Suppose you have a standard parabola, , and a point on its axis of symmetry, . Then the point on the graph of the parabola closest to the point either has y-coordinate equal to , or is the vertex of the parabola.
A calculus-based proof is fairly straightforward.
The distance between a point on the parabola, say and the point is given by
To find the minimum distance, differentiate to get
This derivative is undefined when the denominator is zero, which only happens when the point is the vertex. The derivative is zero when
By the zero-product property, either or .
The critical value corresponds to the vertex of the parabola. The distance from to the vertex is a minimum if , or a relative maximum when .
Now, if , we have . Since on the parabola, the point associated with this critical value has y-coordiante . Some simple analysis shows that the distance to this point is minimal.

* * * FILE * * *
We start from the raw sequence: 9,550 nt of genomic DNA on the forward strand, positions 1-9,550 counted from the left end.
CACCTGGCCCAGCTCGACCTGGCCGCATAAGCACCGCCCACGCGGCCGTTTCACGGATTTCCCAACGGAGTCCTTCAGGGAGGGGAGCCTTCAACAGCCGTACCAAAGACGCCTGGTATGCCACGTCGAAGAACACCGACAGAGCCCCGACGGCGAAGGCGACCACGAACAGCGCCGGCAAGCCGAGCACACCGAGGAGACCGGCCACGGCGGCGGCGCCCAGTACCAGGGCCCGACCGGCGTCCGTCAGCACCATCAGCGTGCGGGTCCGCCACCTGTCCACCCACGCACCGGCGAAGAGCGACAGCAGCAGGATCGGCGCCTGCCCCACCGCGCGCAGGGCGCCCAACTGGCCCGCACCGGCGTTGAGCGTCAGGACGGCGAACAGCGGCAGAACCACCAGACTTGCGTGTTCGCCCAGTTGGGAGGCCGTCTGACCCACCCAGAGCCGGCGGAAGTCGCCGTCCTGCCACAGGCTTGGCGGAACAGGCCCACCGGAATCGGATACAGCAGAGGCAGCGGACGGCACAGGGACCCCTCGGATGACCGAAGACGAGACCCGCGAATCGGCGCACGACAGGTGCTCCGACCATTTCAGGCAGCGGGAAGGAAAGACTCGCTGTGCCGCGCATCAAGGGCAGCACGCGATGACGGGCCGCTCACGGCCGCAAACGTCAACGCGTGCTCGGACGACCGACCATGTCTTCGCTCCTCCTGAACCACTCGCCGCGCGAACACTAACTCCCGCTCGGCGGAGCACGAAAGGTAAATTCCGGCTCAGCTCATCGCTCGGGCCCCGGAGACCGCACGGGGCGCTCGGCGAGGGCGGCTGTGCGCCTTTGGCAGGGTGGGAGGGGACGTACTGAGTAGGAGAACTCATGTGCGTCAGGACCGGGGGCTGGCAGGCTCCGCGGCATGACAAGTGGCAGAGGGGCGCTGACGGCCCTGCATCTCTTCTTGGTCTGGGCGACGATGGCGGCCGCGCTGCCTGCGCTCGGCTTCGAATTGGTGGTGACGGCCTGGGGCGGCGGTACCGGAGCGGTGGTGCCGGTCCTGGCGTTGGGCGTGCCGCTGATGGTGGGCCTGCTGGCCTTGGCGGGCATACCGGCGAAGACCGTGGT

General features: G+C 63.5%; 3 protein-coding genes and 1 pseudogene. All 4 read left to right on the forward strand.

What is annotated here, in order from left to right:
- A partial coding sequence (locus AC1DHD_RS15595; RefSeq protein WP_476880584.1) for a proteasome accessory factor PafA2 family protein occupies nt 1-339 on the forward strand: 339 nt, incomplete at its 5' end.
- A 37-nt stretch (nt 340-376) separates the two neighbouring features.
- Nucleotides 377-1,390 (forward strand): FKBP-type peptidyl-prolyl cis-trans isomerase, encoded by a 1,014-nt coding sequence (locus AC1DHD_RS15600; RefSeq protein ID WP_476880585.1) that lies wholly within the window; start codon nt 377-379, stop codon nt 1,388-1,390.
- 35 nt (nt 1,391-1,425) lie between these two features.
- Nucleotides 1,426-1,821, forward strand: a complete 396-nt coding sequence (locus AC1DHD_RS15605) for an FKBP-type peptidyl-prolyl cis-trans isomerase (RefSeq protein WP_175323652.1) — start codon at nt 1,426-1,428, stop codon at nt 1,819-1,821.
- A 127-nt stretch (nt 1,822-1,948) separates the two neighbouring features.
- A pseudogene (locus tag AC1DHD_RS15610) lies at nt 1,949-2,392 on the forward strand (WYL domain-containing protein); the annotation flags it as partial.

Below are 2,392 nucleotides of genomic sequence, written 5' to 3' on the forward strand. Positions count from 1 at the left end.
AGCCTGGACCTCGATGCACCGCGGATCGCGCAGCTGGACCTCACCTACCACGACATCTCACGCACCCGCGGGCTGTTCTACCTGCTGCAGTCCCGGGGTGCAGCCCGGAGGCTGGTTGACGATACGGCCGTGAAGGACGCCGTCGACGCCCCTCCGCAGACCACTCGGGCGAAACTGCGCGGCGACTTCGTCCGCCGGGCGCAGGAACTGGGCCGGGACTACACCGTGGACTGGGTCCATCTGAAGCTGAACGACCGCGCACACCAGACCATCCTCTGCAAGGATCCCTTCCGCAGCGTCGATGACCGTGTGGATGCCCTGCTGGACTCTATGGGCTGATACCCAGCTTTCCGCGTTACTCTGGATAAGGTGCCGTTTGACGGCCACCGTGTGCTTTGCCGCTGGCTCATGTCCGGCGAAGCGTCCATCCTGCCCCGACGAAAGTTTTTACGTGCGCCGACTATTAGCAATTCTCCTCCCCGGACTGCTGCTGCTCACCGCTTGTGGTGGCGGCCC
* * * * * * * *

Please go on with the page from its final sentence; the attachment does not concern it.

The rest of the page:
As an alternative to optimization, one could approach the problem geometrically. Since the shortest path from a point to a line is the perpendicular line segment connecting them, the shortest path between a point and a curve should be a line segment perpendicular to a tangent to the curve. At a point on the parabola , the slope of the tangent line is , and so the slope of the line perpendicular to the tangent at would be . This is equivalent to , and since is the distance to the axis of symmetry, it follows that this line intersects the axis of symmetry at a point a half-unit up in the y-direction.
This fun and surprising result would make a nice exploration in a Calculus class. It easily extends to general parabolas, and the situation naturally suggests some compelling extension questions.
You can explore the problem, and create variations, in this interactive Desmos demonstration I put together.